In the present age, cloud computing is proving to be an indispensable asset in consolidating agriculture-related information such as weather conditions, soil and crop test data, cultivation and production equipment, farming and breeding practices, consumer databases, supply chains, billing systems, and so on.
This plethora of information can be uploaded to the cloud, which provides enough storage, speed, and computing power to analyze the collected data and package it in a form useful to farmers.
Timely processing data allows producers to take action within a growing season and rectify problems before they become detrimental to yield.
The adoption of cloud computing is emerging slower in agriculture than in other industries. However, countries like Japan, China, and USA are leading in this industry.
Even parts of East Africa have been able to tap into this ubiquitous technology, though the practice is still in an infant stage.
The following diagram illustrates the practical applications of cloud computing in the agriculture sector:
Benefits of Cloud Computing in Agriculture
The benefits of cloud computing in agriculture as as follows.
Initial and recurring costs are considerably lower than traditional computing.
The boundless information storage in the cloud infrastructure gives farmers more data to make better decisions.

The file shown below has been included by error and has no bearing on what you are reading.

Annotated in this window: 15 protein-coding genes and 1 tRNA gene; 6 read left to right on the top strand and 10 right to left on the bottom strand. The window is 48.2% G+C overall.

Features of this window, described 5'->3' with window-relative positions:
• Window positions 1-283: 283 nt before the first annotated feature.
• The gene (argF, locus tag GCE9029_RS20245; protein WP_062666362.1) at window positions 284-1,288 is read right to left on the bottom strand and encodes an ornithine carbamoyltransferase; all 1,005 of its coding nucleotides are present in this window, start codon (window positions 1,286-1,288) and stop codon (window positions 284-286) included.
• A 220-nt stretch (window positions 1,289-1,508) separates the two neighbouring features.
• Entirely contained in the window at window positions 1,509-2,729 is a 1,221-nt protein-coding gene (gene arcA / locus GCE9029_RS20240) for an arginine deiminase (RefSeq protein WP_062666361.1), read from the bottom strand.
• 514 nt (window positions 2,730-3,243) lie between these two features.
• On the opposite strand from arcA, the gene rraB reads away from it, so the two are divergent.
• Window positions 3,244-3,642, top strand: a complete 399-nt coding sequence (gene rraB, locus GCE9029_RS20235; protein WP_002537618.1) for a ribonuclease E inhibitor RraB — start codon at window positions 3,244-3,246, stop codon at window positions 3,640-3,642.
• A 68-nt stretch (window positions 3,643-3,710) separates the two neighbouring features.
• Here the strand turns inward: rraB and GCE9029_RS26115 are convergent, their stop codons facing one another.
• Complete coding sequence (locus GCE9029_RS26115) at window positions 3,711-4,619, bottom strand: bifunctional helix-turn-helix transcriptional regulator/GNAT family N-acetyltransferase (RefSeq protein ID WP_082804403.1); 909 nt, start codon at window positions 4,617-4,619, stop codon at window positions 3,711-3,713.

Minimize infrastructure risk
Cloud security controls can lower the probability that an infrastructure’s vulnerability can be exploited.
Challenges of Cloud Computing in Agriculture
The challenges of cloud computing in agriculture are as follows:
Cloud resources can be accessed quickly in developed countries with abundant Internet bandwidth. However, this is not the case in developing countries where there are serious problems with high-speed internet access and lack of stable electricity.
The fear of losing highly sensitive data to competition is one of the biggest concerns of any company. Accordingly, many small-scale farmers are wary of uploading their confidential information to the cloud because they are afraid that big companies may have access to it.
Data recovery and availability
But utilizing the cloud for the agricultural sector is not without its issues. Cloud solutions offered by large companies usually come at a high cost, which small-scale farmers can’t always afford.
Additionally, these cloud solutions are often developed for large farms equipped with fast internet speed. Most rural farms have slow internet speed and those in remote areas have no connectivity at all.